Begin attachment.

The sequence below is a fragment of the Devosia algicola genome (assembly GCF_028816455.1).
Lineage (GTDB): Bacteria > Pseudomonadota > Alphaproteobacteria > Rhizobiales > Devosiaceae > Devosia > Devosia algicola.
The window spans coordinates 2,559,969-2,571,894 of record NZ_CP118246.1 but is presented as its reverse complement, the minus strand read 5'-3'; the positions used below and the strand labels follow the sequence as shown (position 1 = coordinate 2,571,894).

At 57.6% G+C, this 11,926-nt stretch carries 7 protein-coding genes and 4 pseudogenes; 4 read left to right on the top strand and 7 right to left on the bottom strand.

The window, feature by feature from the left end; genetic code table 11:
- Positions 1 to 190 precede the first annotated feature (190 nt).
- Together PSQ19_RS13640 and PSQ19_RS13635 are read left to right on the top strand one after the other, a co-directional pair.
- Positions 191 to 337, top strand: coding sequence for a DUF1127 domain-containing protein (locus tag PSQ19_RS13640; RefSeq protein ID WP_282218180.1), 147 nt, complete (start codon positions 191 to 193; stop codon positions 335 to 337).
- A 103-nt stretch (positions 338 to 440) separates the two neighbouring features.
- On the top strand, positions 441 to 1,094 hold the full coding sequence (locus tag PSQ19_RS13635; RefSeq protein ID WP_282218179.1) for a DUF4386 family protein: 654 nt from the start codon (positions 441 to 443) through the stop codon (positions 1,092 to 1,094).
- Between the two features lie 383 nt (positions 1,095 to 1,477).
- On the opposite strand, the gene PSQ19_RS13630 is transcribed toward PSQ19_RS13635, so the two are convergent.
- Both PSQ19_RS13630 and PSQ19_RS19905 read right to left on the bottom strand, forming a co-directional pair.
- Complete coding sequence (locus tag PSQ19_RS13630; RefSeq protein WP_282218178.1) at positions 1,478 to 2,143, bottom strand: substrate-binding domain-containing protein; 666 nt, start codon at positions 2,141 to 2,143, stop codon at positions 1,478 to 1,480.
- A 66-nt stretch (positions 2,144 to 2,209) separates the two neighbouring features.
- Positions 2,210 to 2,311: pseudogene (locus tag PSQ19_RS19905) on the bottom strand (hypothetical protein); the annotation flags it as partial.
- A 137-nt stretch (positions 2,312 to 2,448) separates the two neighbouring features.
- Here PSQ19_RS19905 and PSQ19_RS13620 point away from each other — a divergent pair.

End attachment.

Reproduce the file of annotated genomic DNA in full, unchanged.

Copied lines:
The sequence below is a fragment of the Devosia algicola genome (assembly GCF_028816455.1).
Lineage (GTDB): Bacteria > Pseudomonadota > Alphaproteobacteria > Rhizobiales > Devosiaceae > Devosia > Devosia algicola.
The window spans coordinates 2,559,969-2,571,894 of record NZ_CP118246.1 but is presented as its reverse complement, the minus strand read 5'-3'; the positions used below and the strand labels follow the sequence as shown (position 1 = coordinate 2,571,894).

At 57.6% G+C, this 11,926-nt stretch carries 7 protein-coding genes and 4 pseudogenes; 4 read left to right on the top strand and 7 right to left on the bottom strand.

The window, feature by feature from the left end; genetic code table 11:
- Positions 1 to 190 precede the first annotated feature (190 nt).
- Together PSQ19_RS13640 and PSQ19_RS13635 are read left to right on the top strand one after the other, a co-directional pair.
- Positions 191 to 337, top strand: coding sequence for a DUF1127 domain-containing protein (locus tag PSQ19_RS13640; RefSeq protein ID WP_282218180.1), 147 nt, complete (start codon positions 191 to 193; stop codon positions 335 to 337).
- A 103-nt stretch (positions 338 to 440) separates the two neighbouring features.
- On the top strand, positions 441 to 1,094 hold the full coding sequence (locus tag PSQ19_RS13635; RefSeq protein ID WP_282218179.1) for a DUF4386 family protein: 654 nt from the start codon (positions 441 to 443) through the stop codon (positions 1,092 to 1,094).
- Between the two features lie 383 nt (positions 1,095 to 1,477).
- On the opposite strand, the gene PSQ19_RS13630 is transcribed toward PSQ19_RS13635, so the two are convergent.
- Both PSQ19_RS13630 and PSQ19_RS19905 read right to left on the bottom strand, forming a co-directional pair.
- Complete coding sequence (locus tag PSQ19_RS13630; RefSeq protein WP_282218178.1) at positions 1,478 to 2,143, bottom strand: substrate-binding domain-containing protein; 666 nt, start codon at positions 2,141 to 2,143, stop codon at positions 1,478 to 1,480.
- A 66-nt stretch (positions 2,144 to 2,209) separates the two neighbouring features.
- Positions 2,210 to 2,311: pseudogene (locus tag PSQ19_RS19905) on the bottom strand (hypothetical protein); the annotation flags it as partial.
- A 137-nt stretch (positions 2,312 to 2,448) separates the two neighbouring features.
- Here PSQ19_RS19905 and PSQ19_RS13620 point away from each other — a divergent pair.